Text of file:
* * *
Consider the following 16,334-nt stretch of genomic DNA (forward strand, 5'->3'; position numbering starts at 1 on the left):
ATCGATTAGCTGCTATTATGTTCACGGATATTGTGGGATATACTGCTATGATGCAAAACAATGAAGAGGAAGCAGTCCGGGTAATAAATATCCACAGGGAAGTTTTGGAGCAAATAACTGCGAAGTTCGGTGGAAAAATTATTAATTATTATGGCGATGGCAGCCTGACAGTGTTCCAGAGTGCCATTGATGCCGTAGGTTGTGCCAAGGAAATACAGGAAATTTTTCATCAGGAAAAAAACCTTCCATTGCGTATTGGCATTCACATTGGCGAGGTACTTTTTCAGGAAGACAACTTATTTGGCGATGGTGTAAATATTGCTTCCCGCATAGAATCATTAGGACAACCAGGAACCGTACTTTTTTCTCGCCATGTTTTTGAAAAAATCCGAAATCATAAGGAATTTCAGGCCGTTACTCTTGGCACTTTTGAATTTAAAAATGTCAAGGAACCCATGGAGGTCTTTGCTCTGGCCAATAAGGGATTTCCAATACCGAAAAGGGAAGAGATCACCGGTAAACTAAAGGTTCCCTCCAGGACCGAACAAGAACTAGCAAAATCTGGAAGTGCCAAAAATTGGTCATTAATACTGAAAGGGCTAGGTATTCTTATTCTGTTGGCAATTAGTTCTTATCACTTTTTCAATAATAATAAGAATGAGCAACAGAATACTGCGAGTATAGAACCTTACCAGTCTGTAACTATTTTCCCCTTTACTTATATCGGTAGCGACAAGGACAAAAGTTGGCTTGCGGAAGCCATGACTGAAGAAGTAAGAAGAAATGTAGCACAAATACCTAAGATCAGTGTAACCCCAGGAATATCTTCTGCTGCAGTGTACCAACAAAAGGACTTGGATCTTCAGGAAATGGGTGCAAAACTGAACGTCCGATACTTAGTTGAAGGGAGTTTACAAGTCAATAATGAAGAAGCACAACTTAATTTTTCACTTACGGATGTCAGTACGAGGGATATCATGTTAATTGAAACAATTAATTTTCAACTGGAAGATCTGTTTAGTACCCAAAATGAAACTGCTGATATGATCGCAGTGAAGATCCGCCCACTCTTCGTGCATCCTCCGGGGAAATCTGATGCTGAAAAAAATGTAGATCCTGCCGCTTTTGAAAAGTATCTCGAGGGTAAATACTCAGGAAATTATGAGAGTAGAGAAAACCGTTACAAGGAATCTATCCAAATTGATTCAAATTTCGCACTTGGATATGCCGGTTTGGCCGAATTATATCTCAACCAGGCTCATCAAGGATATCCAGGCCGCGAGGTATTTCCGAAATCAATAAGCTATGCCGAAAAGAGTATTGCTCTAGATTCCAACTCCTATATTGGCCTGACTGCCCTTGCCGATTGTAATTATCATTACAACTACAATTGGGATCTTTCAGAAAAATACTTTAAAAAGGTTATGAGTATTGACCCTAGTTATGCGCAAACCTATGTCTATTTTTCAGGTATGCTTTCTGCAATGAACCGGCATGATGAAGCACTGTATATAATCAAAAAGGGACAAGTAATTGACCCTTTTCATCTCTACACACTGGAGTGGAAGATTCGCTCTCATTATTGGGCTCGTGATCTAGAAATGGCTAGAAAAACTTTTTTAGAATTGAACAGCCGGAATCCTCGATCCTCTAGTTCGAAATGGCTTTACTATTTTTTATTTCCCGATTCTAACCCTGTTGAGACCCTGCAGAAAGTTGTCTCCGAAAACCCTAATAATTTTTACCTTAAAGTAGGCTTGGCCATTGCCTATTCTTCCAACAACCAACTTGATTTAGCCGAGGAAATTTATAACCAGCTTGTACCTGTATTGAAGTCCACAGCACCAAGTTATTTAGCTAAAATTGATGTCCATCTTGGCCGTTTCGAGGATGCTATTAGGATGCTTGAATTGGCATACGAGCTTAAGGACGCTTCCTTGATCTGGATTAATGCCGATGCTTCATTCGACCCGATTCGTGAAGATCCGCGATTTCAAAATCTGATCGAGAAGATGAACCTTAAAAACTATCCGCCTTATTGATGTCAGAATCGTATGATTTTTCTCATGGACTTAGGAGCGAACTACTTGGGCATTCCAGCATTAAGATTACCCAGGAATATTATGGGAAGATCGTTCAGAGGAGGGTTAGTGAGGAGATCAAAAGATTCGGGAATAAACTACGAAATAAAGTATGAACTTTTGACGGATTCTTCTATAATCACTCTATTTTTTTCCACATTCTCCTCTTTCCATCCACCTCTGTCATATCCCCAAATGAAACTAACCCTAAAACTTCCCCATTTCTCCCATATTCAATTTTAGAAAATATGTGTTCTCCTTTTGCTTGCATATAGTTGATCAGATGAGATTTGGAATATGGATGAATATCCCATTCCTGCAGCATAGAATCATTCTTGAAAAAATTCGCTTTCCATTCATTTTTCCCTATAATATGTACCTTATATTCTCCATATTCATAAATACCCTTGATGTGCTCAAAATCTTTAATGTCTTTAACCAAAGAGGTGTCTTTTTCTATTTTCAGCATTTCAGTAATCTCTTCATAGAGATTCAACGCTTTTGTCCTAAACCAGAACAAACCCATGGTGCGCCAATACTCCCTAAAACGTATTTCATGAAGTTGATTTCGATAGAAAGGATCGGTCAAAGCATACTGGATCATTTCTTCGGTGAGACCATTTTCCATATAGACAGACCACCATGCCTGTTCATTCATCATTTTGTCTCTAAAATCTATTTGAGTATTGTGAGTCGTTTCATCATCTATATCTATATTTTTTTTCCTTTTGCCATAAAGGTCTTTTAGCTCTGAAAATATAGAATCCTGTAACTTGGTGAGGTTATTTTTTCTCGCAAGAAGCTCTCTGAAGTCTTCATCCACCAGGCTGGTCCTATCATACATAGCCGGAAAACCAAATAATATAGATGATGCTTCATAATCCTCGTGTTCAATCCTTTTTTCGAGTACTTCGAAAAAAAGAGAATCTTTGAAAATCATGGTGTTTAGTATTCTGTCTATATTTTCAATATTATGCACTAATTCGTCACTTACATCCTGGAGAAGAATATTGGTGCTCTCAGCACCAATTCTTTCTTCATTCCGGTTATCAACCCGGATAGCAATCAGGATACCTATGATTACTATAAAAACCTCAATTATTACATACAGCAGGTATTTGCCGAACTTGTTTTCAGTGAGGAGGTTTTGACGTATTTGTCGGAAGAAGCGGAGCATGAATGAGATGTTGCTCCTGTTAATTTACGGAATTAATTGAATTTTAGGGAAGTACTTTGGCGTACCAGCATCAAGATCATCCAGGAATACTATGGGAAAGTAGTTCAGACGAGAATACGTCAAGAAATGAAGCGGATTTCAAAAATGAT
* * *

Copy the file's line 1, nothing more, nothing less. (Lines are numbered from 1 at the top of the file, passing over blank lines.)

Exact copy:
Consider the following 16,334-nt stretch of genomic DNA (forward strand, 5'->3'; position numbering starts at 1 on the left):